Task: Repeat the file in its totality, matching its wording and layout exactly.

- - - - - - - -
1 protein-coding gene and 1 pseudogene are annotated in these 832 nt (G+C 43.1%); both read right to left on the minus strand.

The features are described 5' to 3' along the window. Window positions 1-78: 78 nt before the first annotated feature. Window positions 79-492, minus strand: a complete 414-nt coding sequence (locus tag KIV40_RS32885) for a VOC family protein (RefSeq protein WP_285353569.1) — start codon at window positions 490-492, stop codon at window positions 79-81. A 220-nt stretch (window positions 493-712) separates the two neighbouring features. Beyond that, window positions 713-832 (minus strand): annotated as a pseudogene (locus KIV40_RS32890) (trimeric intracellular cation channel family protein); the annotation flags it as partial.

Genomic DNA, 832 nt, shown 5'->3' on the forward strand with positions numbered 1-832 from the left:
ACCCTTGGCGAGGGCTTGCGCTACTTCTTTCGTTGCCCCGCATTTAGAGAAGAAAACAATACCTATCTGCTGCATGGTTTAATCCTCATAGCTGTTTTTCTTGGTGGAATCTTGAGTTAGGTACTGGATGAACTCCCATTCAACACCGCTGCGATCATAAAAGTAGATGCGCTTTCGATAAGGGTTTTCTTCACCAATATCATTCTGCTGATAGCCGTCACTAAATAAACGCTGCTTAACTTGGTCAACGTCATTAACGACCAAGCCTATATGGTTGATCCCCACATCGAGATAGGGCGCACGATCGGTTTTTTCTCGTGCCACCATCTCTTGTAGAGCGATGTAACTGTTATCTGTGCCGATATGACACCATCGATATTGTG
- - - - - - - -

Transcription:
1 protein-coding gene and 1 pseudogene are annotated in these 832 nt (G+C 43.1%); both read right to left on the minus strand.

The features are described 5' to 3' along the window. Window positions 1-78: 78 nt before the first annotated feature. Window positions 79-492, minus strand: a complete 414-nt coding sequence (locus tag KIV40_RS32885) for a VOC family protein (RefSeq protein WP_285353569.1) — start codon at window positions 490-492, stop codon at window positions 79-81. A 220-nt stretch (window positions 493-712) separates the two neighbouring features. Beyond that, window positions 713-832 (minus strand): annotated as a pseudogene (locus KIV40_RS32890) (trimeric intracellular cation channel family protein); the annotation flags it as partial.

Genomic DNA, 832 nt, shown 5'->3' on the forward strand with positions numbered 1-832 from the left:
ACCCTTGGCGAGGGCTTGCGCTACTTCTTTCGTTGCCCCGCATTTAGAGAAGAAAACAATACCTATCTGCTGCATGGTTTAATCCTCATAGCTGTTTTTCTTGGTGGAATCTTGAGTTAGGTACTGGATGAACTCCCATTCAACACCGCTGCGATCATAAAAGTAGATGCGCTTTCGATAAGGGTTTTCTTCACCAATATCATTCTGCTGATAGCCGTCACTAAATAAACGCTGCTTAACTTGGTCAACGTCATTAACGACCAAGCCTATATGGTTGATCCCCACATCGAGATAGGGCGCACGATCGGTTTTTTCTCGTGCCACCATCTCTTGTAGAGCGATGTAACTGTTATCTGTGCCGATATGACACCATCGATATTGTG